Group Seeks to Keep Freedom’s Town Office in Freedom Village

Freedom—February 15, 2024—In 2010, Freedom voters defeated a proposal to move its Town Office to a location outside the village. Now, a group of Freedom residents is pushing for a similar outcome when the town faces the same decision on Saturday, March 16.

Meet the Friends of Schoolhouse Hill, a group taking its name from the location of the town’s former grade school, which is now the Town Office building.

The loosely-organized group, composed of new and long-time residents, says the iconic Town Office building is more than just the physical cornerstone of the village. They say it’s a vital part of the community’s life, and one of the things that makes their bucolic small town unique.

Schoolhouse Hill, circa 1913, showing the school, the Baptist Church, and the Bandstand. The roof of the Snow Roller Shed is in the upper left hand corner. All of the buildings are in the NH Registry of Historic Places. Courtesy: Freedom Historical Society. 

Freedom’s Historical Society dates the building to 1895, when it was built to replace a near-by one-room school. More than 4,000 Freedom children were taught at Schoolhouse Hill during an 88-year span that ended in 1983 when the school moved out and town government moved in.

Now, by all accounts the town’s municipal workspace needs to be upgraded for safety, comfort and energy efficiency. As is the case for any property owner with a historic home, the town faces the choice of making those improvements by refurbishing or building new.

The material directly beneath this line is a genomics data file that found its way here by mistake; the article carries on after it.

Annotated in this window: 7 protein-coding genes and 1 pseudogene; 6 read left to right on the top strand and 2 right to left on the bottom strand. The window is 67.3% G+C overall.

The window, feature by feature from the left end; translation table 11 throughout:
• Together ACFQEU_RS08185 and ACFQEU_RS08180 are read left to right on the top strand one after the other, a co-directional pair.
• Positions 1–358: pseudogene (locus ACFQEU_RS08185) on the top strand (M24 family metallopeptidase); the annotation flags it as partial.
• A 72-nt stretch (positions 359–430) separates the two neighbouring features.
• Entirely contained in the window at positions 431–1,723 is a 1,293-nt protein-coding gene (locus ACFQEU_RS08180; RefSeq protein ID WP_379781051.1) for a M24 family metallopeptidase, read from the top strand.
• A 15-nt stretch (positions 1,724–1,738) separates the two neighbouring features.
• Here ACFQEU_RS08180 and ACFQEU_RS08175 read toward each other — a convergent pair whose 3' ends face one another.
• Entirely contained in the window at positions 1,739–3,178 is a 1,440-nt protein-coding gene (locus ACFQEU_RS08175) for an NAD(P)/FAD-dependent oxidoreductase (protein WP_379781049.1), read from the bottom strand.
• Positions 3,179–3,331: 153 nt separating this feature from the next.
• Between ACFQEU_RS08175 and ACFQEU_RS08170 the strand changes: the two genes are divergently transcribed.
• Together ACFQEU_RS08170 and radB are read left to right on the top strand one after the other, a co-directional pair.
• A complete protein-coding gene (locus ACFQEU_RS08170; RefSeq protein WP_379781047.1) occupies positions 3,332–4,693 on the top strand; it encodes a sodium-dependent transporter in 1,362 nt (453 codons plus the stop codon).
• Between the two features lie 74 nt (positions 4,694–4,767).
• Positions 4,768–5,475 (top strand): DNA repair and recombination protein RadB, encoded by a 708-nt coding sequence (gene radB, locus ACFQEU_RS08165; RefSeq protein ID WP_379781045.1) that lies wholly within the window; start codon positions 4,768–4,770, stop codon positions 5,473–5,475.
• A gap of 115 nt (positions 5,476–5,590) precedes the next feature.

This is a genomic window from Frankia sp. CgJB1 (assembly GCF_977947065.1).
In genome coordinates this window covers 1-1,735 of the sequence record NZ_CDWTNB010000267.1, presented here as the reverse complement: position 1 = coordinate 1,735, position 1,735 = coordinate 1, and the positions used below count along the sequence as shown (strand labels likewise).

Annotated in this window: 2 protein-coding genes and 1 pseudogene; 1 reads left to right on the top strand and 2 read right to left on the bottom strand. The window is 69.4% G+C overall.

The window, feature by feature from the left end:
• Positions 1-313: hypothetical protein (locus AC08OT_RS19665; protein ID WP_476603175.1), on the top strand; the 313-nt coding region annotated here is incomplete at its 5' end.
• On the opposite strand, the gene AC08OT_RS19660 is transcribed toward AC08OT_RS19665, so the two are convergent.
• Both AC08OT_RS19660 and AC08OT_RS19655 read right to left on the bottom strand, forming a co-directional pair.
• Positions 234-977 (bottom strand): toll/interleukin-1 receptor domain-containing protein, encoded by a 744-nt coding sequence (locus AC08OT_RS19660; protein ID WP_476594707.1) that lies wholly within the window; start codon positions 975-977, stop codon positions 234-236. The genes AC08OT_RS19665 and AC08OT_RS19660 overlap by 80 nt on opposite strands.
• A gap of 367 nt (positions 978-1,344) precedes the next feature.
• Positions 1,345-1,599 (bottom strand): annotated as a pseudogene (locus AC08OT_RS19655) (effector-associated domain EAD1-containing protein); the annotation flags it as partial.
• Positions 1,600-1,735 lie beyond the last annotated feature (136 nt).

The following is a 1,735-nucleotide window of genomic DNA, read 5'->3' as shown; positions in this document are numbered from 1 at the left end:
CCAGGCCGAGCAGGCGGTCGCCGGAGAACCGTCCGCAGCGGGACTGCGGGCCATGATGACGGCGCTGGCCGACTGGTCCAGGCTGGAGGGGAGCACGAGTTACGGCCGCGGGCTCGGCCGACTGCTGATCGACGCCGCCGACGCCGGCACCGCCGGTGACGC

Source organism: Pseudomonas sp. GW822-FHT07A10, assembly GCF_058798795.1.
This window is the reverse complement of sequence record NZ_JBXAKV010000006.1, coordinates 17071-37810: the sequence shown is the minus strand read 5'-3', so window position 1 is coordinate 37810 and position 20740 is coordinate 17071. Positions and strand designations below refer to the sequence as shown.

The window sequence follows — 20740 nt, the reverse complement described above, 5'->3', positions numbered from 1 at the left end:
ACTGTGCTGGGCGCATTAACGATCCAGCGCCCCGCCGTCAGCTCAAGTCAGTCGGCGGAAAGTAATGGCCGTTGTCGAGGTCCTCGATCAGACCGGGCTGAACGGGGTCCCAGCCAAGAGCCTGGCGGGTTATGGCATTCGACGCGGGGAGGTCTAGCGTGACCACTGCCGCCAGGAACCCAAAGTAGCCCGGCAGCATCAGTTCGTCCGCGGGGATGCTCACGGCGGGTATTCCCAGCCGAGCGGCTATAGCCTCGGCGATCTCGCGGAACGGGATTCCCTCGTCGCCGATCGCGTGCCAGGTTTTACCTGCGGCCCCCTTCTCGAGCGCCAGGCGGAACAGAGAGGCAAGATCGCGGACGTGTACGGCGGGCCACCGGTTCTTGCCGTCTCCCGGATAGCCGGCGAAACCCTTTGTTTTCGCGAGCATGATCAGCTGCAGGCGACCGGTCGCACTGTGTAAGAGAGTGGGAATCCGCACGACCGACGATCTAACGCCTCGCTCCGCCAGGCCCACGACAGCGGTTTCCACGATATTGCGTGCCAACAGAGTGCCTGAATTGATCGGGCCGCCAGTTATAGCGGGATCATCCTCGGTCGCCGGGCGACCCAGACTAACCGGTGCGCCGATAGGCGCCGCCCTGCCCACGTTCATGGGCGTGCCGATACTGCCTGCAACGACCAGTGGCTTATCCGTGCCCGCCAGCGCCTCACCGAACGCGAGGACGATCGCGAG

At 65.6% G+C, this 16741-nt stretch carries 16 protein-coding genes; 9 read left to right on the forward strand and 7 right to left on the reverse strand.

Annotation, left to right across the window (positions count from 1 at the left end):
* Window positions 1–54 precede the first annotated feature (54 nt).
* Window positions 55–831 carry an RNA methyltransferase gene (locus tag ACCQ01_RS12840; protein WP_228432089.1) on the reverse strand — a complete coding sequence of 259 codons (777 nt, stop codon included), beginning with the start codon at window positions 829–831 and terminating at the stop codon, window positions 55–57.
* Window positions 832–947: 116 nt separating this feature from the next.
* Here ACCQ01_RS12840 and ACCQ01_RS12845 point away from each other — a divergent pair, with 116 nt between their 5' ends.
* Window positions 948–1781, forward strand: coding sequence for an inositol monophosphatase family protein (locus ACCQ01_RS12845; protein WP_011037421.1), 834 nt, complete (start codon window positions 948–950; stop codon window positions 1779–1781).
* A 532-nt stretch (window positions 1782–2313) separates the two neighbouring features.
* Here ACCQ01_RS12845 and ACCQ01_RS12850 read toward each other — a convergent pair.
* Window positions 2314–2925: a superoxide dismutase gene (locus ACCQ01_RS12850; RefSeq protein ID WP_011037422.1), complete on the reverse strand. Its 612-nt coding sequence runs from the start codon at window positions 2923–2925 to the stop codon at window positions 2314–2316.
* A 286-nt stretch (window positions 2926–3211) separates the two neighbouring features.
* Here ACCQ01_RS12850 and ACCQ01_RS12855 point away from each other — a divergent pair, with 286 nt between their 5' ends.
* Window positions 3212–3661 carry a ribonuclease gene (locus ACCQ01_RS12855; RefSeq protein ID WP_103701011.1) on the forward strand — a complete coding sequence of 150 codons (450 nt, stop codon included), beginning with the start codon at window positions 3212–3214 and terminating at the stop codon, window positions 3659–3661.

Price is always the first consideration, and in this case the price will be the same—$1,600,000 to rehab the existing building, and the same amount to build new at 50 Eaton Road, on land claimed by the town for non-payment of taxes.

That makes the decision more of a philosophical one, according to long-time resident Susan Marks, one of the members of the Friends group.

“The Town Office is a building that brings people into the village, and the village is the heart of the community,” she said.

“If the use of that building is abandoned, the vitality of the community will be irreparably harmed.”

Preservation Track Record
Freedom has a successful track record in organizing around issues to preserve the town’s character, a top-line goal stated in the Town Master Plan.

Years ago, residents organized to support the town’s purchase of a failed housing development, which was built-out with roads and an airplane landing strip before lenders foreclosed on it. The 2,661-acre property is now the Freedom Town Forest, accommodating all-season recreation from hiking to snowmobiling.

Similarly, town volunteers rallied to keep the centrally-located Freedom Village Store operating after it fell on hard times and closed.

Now revitalized and operated as a non-profit organization staffed by volunteers, the store is still bringing residents and visitors into the village to socialize over coffee, and to shop for farm-fresh eggs and sundry gifts and convenience items.

Members of the Friends group view the question of preserving Town Office functions at Schoolhouse Hill in much the same way. It’s more than just an iconic structure, they say. It’s a location that brings people into town and fosters community interactions while they conduct town business.

Renovation Details